Santa Monica's Big Blue Bus is slashing six Rapid 10 trips and shortening Route 2, a cost-saving maneuver that will impact seniors in the Ocean Park neighborhood.
The City Council approved the service changes Tuesday night. They will take effect Aug. 26.
A , including the elimination of "Downtown Ride"—which gives riders a lift every eight minutes between the Santa Monica Civic Center and downtown Santa Monica—and the "VA Commuter."
"With challenging times, difficult decisions must be made," said Ed King, Director of the Big Blue Bus.
Route 2 is being truncated south of Fourth Street at Pico Boulevard. In the past six months, ridership there averaged three people on the buses where there’s capacity for about 40. It costs the Big Blue Bus about $191,000 to operate, plus an additional $300,000 to subsidize fares, or $4.25 per trip compared to $2.75 on the same route north of Pico Boulevard, according to King.
The agency has tracked ridership and operational costs since last August, when they made a number of . The changes included a proposal to completely eliminate a segment of Route 2 south of Pico, but the city compromised with residents and kept about half, a three-quarter mile stretch on Fourth Street from Hill to Main.
Now that service is gone, too.
"Many times you'll see empty buses operating on that segment of the route," King said.
The few people who do ride south of Pico on Route 2, which connects downtown Santa Monica to UCLA via Wilshire Boulevard,.
Now, they'll have to schlep downhill to Pico Boulevard in front of to catch the Nos. 1 and 8, which take the same Main Street route in Ocean Park, said resident Jerry Rubin.
"It's not good for seniors or anyone—especially at night—and you can't pick up the 3 or the 7," he said. They are "rapid buses mostly that come by and don't even stop at Fourth and Pico."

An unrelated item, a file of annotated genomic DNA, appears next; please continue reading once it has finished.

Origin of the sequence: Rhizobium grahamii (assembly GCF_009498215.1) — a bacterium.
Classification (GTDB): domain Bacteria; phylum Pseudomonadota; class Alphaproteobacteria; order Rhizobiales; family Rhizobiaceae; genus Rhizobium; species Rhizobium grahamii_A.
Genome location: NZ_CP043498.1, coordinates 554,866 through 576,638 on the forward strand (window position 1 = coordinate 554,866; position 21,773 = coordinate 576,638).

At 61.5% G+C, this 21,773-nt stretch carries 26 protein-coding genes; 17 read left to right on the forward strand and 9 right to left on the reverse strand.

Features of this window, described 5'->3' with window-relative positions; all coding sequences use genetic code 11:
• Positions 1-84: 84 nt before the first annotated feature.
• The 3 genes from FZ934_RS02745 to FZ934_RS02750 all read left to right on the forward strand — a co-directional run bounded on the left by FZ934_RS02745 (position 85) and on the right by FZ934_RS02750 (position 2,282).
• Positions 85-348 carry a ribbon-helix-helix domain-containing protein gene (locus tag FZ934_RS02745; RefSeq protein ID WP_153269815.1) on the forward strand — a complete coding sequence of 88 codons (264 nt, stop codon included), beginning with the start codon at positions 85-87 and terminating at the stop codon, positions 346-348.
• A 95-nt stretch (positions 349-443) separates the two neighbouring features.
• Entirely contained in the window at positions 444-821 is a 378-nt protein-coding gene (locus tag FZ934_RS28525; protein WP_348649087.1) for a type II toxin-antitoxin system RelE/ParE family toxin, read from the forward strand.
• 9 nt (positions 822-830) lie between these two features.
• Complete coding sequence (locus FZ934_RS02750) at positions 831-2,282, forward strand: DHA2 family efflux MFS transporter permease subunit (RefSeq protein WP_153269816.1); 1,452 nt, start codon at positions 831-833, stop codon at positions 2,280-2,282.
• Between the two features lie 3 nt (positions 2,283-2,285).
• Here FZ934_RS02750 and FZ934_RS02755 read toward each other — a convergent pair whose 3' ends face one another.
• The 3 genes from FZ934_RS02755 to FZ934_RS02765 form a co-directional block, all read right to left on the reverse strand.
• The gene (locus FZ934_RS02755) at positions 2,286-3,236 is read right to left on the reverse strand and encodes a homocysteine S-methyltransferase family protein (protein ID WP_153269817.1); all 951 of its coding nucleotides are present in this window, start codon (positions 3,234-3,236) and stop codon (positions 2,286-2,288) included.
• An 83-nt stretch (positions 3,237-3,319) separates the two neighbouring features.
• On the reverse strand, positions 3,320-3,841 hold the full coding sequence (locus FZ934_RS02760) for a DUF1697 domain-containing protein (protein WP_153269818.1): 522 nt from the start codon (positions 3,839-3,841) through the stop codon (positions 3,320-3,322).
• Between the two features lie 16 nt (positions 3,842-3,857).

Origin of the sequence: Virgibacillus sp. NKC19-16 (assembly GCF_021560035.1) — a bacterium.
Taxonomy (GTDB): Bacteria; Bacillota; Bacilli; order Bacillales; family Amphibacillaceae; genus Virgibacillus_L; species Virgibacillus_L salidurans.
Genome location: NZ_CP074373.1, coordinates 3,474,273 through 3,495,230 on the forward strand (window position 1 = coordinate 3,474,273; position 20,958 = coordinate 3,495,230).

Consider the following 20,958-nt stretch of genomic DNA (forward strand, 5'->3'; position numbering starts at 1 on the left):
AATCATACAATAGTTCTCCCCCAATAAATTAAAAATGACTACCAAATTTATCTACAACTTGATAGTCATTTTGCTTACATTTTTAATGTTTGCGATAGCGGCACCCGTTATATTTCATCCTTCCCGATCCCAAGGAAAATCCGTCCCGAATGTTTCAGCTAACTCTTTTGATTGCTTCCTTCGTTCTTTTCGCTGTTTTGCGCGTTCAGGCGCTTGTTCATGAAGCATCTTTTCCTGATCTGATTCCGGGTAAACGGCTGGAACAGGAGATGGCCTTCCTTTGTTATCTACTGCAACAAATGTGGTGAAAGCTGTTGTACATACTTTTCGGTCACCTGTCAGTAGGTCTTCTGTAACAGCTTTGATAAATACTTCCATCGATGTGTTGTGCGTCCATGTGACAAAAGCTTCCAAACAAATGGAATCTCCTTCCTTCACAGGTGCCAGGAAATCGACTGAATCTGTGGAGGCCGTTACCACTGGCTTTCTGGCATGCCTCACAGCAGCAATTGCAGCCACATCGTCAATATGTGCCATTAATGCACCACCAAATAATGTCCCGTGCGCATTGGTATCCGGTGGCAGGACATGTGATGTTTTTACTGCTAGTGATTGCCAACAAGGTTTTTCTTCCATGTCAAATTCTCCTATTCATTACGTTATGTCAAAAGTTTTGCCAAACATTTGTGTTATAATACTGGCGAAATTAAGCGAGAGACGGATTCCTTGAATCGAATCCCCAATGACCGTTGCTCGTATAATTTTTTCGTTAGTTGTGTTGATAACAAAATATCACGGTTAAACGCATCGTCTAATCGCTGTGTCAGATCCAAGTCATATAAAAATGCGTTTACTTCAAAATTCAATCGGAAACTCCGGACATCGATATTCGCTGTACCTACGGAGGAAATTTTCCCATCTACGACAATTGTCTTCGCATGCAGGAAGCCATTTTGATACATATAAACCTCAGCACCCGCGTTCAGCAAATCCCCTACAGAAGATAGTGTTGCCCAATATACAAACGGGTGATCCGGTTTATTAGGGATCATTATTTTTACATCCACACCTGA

Big Blue Bus officials said seniors and disabled residents have access to Dial-a-Ride and ADA transit services.
Resident Stanley Huntsman said he's tired of seeing a "parade" of nonstop noisy, empty buses traveling through his neighborhood'
"It really is a joke," he told the council. "If they don't stop this, maybe they can change the name from Ocean Park to Bus Park."
King said his agency has to close a nearly $5 million gap in the next fiscal year's budget, which starts July 1. The changes approved by the City Council on Tuesday night, including to Rapid 10, are estimated to save $275,000 a year.
Six trips on the Rapid 10 service are being cancelled between Main Street at Marine Street and Second Street at Colorado Avenue. Rapid 10 trips along Main Street are duplicated by Route 1 service, "so passengers can ride that service instead and make a convenient time transfer in downtown Santa Monica to Rapid 10," King wrote in a memo to the City Council.
"Since 2009, we've had some very big challenges on our revenue," he said.
"State transit funding has dropped by more than 50 percent from roughly $6 million to $3 million a year and we are still wrestling with federal reauthorization of SAFETEA-LU Reauthorization," he continued.
King noted that the alternative options would be to raise fares or reduce service hours.
"During these challenging economic times, most municipal operators in the region and MTA reduced service hours 4 to 9 percent ... but not Big Blue Bus," he said.